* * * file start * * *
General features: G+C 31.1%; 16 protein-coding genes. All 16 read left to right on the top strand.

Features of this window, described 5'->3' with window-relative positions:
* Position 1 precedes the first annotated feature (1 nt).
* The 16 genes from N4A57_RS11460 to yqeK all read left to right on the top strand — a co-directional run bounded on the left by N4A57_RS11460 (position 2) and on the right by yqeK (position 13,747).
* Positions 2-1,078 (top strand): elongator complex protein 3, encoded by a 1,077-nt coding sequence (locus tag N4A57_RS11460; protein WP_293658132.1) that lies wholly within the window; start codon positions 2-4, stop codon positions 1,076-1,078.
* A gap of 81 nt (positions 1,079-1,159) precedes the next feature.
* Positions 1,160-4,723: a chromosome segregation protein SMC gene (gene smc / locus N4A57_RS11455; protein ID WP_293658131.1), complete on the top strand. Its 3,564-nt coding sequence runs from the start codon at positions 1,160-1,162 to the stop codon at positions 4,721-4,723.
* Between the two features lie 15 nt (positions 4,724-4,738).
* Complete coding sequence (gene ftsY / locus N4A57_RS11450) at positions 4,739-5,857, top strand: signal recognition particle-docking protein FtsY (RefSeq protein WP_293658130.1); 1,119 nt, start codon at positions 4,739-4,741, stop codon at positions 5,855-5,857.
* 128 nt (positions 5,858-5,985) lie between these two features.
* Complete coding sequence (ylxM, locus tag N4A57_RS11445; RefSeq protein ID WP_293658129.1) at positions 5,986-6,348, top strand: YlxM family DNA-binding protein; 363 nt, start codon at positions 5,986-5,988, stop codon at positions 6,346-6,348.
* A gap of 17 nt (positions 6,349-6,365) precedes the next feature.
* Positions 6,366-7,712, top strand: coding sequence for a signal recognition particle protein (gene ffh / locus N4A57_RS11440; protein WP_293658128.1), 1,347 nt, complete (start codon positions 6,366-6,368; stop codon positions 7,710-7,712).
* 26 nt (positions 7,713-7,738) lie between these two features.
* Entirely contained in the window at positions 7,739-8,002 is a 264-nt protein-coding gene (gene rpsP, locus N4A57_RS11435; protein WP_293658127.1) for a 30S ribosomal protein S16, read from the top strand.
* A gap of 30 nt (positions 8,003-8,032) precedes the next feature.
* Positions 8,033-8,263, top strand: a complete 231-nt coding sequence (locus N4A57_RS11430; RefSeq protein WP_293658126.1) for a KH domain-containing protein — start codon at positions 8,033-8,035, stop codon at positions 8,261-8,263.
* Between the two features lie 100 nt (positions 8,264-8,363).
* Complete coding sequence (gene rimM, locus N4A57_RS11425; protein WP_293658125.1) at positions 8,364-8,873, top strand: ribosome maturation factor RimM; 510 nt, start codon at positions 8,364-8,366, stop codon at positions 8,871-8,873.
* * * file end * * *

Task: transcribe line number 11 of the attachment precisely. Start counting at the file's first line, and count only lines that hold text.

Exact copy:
* Complete coding sequence (ylxM, locus tag N4A57_RS11445; RefSeq protein ID WP_293658129.1) at positions 5,986-6,348, top strand: YlxM family DNA-binding protein; 363 nt, start codon at positions 5,986-5,988, stop codon at positions 6,346-6,348.